Each workshop begins with a review of your current thinking. What is happening? How does it affect you? Why are things the way they are? How could you make them better?
We could end there and people would probably be satisfied. But we keep going. Even though the next step can get tricky.
We connect to other ways of thinking that take some getting used to. Like riding a bike, new thinking feels awkward at first, without seeming particularly new or effective. Yet with practice, your balance automatically improves.
When our daughter couldn’t ride a bike without training wheels, we got her a scooter. A week later, she was riding her bike. We never taught her a thing.
This is the way we like to teach. Where everything you learn is self-taught. Where what you learn is not a matter of our opinion, but what works best for you under the circumstances.
In our workshops, we invite you to work on real problems, not mere exercises. There are several reasons for this:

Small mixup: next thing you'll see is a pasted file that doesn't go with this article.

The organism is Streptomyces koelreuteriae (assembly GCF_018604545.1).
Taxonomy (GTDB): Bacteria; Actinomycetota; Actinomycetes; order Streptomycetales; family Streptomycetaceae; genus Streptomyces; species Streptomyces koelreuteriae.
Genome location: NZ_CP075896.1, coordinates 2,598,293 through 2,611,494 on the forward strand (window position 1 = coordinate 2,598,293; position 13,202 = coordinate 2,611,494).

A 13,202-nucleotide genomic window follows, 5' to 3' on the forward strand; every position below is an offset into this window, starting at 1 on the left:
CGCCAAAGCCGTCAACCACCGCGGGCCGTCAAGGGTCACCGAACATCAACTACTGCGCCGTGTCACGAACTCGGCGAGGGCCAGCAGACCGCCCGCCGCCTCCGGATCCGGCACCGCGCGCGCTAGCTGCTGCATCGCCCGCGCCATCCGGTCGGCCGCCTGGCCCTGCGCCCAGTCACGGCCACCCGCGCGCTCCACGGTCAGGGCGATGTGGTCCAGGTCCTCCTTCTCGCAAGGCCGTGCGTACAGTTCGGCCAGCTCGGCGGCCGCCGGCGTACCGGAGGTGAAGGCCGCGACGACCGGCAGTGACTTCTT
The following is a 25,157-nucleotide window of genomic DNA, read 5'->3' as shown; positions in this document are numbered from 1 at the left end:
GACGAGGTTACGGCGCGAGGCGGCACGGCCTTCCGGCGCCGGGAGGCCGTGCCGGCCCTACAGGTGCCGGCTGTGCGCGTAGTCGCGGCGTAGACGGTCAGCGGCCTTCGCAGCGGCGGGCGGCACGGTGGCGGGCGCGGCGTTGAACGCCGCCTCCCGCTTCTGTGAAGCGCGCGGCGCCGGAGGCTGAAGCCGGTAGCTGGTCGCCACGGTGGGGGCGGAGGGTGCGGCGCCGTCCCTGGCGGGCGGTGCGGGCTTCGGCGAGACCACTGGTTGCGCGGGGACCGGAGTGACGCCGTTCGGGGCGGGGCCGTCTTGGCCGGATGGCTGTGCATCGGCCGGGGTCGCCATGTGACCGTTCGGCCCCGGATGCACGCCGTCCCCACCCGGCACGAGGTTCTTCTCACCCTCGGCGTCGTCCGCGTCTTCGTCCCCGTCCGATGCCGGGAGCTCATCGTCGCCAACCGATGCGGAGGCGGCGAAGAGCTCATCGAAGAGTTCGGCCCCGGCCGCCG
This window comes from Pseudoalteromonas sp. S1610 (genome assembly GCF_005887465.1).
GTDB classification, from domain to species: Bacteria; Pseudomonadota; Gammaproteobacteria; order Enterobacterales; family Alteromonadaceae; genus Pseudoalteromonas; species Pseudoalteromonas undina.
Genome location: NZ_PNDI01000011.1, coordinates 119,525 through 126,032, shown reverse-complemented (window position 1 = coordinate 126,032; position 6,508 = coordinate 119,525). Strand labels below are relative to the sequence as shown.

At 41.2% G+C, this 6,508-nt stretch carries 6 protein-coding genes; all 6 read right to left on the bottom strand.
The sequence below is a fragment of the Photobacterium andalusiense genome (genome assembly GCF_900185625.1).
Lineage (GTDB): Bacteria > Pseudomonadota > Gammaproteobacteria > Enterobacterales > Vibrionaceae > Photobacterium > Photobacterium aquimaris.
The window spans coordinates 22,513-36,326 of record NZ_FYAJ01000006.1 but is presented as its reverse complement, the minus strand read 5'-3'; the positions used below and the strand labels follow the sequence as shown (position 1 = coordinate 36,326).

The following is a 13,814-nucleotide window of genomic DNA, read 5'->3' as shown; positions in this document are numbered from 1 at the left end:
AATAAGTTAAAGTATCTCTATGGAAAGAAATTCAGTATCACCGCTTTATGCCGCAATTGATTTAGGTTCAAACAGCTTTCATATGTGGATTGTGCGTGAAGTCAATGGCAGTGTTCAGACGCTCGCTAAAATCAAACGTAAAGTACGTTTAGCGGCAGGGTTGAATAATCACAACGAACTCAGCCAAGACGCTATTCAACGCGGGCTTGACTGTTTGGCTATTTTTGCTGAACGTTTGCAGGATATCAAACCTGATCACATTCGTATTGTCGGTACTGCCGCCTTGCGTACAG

- Because you already know the problem, we don’t waste valuable time setting it up.
- Because you chose the problem, it should interest you far more than anything we could invent.
- Because the problem is real, the benefits of working on it will also be real.
- Because the problem has proven difficult for you, the progress you make on it will develop skills you actually need.
Using real problems means that people are often disappointed if, after a couple of hours of workshop, the problems don’t seem to have been solved. Still, they report significant improvement in other areas of their lives. They don’t notice how they are learning to solve their problems, because it feels natural.
When we exclaimed to our daughter that she was actually riding her bike, she said, “Oh, yeah.” And that was it.